Tuesday, June 17, 2014

Fabric Basics

A textile arts blag would be remiss if it didn't start with a basic discussion about textiles. This post is a crash course on understanding fabric properties, which will help you make the right choices later when you're working on sewing projects.

1. Right side and wrong side
Fabric usually has a right side and a wrong side. The right side is the one you generally want facing outside--prints, for example, have a right side (the patterned side) and a wrong side (the side where you can't see the pattern). The photo above shows both, with the selvage at the bottom.

2. Grain lines
Fabric runs in two directions, or grainslengthwise and crosswise. The outermost lengthwise threads are called the selvage, and fabric on a bolt is usually folded in half lengthwise, parallel to these edges. The crosswise threads run perpendicular to the selvage. In woven fabrics, because the crosswise threads go over and under the warp threads, they have a little bit of stretch, though not much.

Grainlines are important because they severely affect the end result of your sewing project; even when cut, the threads are oriented in a specific direction. When you cut out a commercial pattern, the various arrows (example below) on the pieces tell you how they ought to be oriented on the fabric. The grainline almost always refers to the lengthwise direction.

In basic skirts and shirts, that lengthwise grain runs from top to bottom in the garment. Crosswise grains are can skew to the left or right if you aren't careful about how you cut the fabric. If you aren't following a commercial pattern, it's still important to be aware of grainlines, and to make sure that your garment pieces are at least following the same direction.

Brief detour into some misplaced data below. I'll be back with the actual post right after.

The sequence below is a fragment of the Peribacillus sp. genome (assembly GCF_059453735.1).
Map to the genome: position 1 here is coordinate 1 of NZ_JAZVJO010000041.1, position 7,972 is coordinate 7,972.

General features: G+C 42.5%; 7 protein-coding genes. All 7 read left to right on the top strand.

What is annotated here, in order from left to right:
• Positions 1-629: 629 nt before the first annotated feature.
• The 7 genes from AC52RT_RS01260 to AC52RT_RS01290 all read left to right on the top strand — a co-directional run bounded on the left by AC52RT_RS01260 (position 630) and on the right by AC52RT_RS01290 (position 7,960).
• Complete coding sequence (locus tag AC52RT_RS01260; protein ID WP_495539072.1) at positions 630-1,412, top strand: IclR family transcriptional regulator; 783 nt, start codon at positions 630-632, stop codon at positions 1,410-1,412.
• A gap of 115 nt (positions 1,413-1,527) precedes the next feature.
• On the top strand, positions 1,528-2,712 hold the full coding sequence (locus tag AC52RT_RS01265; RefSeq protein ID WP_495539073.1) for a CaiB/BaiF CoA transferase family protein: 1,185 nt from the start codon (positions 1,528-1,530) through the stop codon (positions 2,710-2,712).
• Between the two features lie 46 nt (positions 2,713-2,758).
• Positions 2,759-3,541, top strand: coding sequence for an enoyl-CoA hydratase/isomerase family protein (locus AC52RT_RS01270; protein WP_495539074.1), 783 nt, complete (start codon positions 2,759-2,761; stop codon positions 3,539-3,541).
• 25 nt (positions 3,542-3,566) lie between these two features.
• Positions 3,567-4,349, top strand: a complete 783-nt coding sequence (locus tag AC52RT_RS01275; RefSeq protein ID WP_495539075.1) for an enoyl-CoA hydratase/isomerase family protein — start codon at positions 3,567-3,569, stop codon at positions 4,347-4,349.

3. Bias
It's also common to cut fabric along the bias (like above), or at a 45º angle to the lengthwise and crosswise grains. In woven fabrics, which do not stretch across their length or width, they will stretch along the bias.

4. Nap
No, not nap time, though that does sound nice! Fabrics like suede or velvet have a nap: run your hand in one direction, and the fibres that stick above the surface will lean in that direction. It's especially important to make sure that your cut pieces have matching alignment, or else you may end up with obviously different panels.

Here's a piece of minky. At the top left, I've messed up the nap a bit. At the bottom right, I put a lump underneath, so you can see the differences depending on how the light falls on the fabric.

This is also true for prints or designs on fabric. You can manipulate the grainline to get different pattern interactions, though!

5. Fabric types
At the most basic level, there are three categories of fabric: wovensknits, and non-wovens, determined by how their threads are arranged. In the next couple of posts, I'm going to cover woven and knit fabrics, so stay tuned!


  1. You should've made a tumblr...! *j/k* Yay for useful info.

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